#### Goodness of fit

Goodness of fit in closed population models is problematic and is still a current statistical issue [18]. One of the main problems is that when heterogeneity is considered in the capture probabilities, there is an infinite number of saturated models due to the fact that individuals that are not captured cannot have their covariates measured; in other words, the saturated model is not uniquely determined due to the missing covariates. This is a problem for a formal goodness-of-fit test based on the deviance, which requires a uniquely specified saturated model. A goodness-of-fit test based on the conditional distribution of the observed data does not suffer from this problem. However, Link pointed out that very different capture probability models can give rise to an identical conditional distribution [27], rendering any goodness-of-fit test based on the conditional distribution powerless in distinguishing these capture probability models.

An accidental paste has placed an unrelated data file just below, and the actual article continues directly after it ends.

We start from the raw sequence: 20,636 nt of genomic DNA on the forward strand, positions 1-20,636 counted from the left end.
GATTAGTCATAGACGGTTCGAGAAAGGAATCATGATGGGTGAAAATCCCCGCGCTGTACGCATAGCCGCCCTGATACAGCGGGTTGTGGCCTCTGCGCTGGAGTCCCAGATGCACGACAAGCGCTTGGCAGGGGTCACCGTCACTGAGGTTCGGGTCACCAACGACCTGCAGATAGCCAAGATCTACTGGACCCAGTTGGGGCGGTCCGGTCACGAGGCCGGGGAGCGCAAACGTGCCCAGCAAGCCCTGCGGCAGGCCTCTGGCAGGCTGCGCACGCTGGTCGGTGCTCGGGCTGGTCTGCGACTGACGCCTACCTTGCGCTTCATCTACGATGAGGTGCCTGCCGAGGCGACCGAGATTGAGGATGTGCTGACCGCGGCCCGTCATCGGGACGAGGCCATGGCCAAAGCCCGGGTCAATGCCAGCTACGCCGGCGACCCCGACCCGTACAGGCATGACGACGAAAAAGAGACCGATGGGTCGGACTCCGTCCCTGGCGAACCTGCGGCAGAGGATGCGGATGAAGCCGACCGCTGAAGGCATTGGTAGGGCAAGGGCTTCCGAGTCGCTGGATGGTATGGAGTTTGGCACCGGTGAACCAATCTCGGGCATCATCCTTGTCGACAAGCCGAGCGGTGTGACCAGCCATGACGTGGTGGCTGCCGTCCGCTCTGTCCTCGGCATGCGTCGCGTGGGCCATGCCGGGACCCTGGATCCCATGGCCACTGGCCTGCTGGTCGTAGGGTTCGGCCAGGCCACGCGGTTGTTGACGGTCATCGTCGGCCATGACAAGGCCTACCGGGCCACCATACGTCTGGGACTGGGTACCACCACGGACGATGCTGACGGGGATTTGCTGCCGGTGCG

### Competing interests

The authors declare that they have no competing interests.

### Authors' contributions

YX and LLEC developed the study design, analysed the data, and wrote the first draft of the manuscript. LW and MF provided insight into the interpretation of the results and edited the manuscript. All authors contributed to and have approved the final manuscript.

### Acknowledgements

The Vancouver Island Health Authority coordinated the data collection for the Victoria site of the I-Track surveys. E. Roth provided helpful comments that improved the manuscript. The University of Victoria (UVic) provided funding to LLEC to establish collaboration with the Vancouver Island Health Authority. The Public Health Agency of Canada (PHAC) funded the I-Track surveys.